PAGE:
Every work of art can be regarded as a self-contained system. And every system has its own set of rules, imposed on the basis of formal and connotative principles that lie hidden in a work. It could be said that a system only becomes interesting once its own logic is disrupted. The exhibition Invisible forces that determine what happens next deals with those unseen powers that either undermine or fuel the inherent system, dividing its elements and then bringing them back together in a new image. The system demands interaction, play between the artwork and the viewer.
Paul Kooiker (Rotterdam, 1964) is showing several works from his series Nude Animal Cigar, which was recently on view at the Fotomuseum in The Hague. The title conveys precisely what the subject matter of the photographs is: nudes, animals and the remains of smoked cigars. These images have been arranged in a rigid pattern in which the subjects alternate in an irregular manner. The photographs have varying formats; and despite the fact that each one has been dipped in a different tone of sepia—ranging from brownish to greenish and pinkish hues—they initially evoke the sense of a black/white world. Kooiker, who is more apt to be considered an ‘installation’ artist rather than a photographer, never strives for ‘the perfect’ photographic image. His work takes shape in the post-production phase, in the selection and manipulation of his images. The presentation of an exhibition or the compilation of a book can be regarded as a part of that phase. Here, in the gaps of the rigid grid pattern, among photographs of nudes, animals and cigar butts with extending ashes, we see how a new image is conjured forth.
A drawing depicting a man in a desolate landscape of rocks and trees: sitting at his field easel, he takes in the surroundings. Is the artist daydreaming, about himself, about his work? The broad lines of text written below the drawing have the appearance of a cartoon caption. Sentences dissolve into words, and words break up into letters, marks. When seen close up, the image in the charcoal drawing disintegrates into black, white and grey streaks. At a greater distance the eye constructs a new image from those abrupt strokes. Rinus Van de Velde (Leuven/Louvain, 1983) once said the following about his work: “Look at it this way: a studio might be rather tedious, but it happens to be a space in which you can go on an imaginary kind of trip by way of images. Since I was a kid, I’ve always tended to look at a photograph with an urge to know ‘how it ends up’: that’s what’s so frustrating about the still. By dreaming up a story, you also create a structure; and then the images start working together and assuming a specific meaning.” While Van de Velde does opt to use existing photographs as the point of departure for his drawings, he also frequently stages scenes that he records and then incorporates into his drawings. In the transformation of the photographic image, diverse aspects converge—as do, in this work, the irrational logic of the text and the physical/tactile element—and the essence of the image is set free in an inimitable manner.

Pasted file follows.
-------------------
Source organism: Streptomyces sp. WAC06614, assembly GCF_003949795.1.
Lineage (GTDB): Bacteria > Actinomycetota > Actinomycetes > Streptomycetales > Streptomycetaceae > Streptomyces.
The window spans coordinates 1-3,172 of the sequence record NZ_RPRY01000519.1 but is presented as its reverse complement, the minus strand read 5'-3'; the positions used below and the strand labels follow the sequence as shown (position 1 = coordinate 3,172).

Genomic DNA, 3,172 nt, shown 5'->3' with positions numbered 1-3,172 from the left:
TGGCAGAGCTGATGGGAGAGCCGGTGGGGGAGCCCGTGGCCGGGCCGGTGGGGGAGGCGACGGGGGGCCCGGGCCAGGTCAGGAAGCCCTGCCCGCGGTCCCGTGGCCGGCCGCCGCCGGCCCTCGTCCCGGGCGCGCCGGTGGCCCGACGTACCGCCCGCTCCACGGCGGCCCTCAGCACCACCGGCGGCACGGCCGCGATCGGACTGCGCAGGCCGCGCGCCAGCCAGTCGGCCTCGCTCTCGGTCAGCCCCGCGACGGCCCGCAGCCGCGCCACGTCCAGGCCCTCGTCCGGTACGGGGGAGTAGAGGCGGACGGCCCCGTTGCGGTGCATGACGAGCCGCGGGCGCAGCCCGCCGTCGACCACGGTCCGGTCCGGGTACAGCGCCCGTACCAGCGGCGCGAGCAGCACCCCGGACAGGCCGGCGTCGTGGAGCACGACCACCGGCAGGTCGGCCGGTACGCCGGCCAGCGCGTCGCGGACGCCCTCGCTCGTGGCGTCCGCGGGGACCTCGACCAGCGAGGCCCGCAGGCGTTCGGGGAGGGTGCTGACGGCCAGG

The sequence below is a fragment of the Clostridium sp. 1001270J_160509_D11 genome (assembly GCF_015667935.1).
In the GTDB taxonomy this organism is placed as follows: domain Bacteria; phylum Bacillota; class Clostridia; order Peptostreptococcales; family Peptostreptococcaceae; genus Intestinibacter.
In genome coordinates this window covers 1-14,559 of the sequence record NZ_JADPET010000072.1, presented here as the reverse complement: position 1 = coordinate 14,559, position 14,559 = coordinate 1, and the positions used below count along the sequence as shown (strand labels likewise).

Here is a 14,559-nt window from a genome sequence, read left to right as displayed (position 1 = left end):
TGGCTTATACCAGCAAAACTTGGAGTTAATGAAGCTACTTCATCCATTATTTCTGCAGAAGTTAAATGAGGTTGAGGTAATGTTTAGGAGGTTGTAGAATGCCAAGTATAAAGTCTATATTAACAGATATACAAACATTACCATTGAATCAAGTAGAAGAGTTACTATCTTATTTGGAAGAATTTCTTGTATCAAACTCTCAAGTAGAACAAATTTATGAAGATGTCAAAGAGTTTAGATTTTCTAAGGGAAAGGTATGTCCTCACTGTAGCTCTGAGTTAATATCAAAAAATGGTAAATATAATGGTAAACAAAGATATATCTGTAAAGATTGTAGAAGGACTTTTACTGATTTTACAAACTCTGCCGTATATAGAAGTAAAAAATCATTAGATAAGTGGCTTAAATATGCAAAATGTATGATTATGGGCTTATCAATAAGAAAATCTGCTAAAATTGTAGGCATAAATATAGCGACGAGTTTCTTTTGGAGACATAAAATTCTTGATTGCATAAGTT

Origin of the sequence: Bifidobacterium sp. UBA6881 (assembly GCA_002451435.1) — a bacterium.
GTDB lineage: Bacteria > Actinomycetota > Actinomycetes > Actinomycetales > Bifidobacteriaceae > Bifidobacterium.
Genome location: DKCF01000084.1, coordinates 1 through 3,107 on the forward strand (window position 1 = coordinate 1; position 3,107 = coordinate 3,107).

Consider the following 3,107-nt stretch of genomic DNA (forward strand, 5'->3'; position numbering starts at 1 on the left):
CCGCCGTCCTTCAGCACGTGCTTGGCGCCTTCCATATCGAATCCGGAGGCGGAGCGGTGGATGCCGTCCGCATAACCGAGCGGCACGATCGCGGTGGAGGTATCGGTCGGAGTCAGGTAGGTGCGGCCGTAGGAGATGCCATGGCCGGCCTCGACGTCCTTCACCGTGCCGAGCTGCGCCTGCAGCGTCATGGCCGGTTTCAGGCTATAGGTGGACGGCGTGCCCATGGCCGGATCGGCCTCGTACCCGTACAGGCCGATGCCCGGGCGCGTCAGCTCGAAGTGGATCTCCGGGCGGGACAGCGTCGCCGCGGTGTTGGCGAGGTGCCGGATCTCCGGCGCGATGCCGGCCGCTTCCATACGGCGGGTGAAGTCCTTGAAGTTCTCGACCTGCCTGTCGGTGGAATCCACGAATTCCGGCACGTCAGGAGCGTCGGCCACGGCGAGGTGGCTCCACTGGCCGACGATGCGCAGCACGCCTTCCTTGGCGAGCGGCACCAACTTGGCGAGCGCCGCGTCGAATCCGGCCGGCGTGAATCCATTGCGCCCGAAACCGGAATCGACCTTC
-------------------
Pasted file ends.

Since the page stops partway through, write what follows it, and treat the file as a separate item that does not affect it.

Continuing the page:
The video works of Emma van der Put (Den Bosch, 1988) are situated in a realm that hovers between reality and fiction. Van der Put films on city squares and streets, in both urban and rural areas. She observes and zooms in on day-to-day reality with her distinct eye for unusual details and coincidences. Then, in the editing room, she produces her own reality in which all of those individual images and details merge to become meaningful instruments for gaining insight on the world and on the human condition. The diptych Funfair/Justice and Funfair/ Prudence was shot while a fair was being held on the Dam in Amsterdam. The classical figures Prudentia (Wisdom) and Justitia (Justice) look down upon the fairground attractions from the roof of the Royal Palace and are, in turn, faintly illuminated by them in all sorts of colors. Van der Put allows us to reflect by way of these statues, as it were, on the world that remains out of view. Though unseen, the forces of that world play a defining role.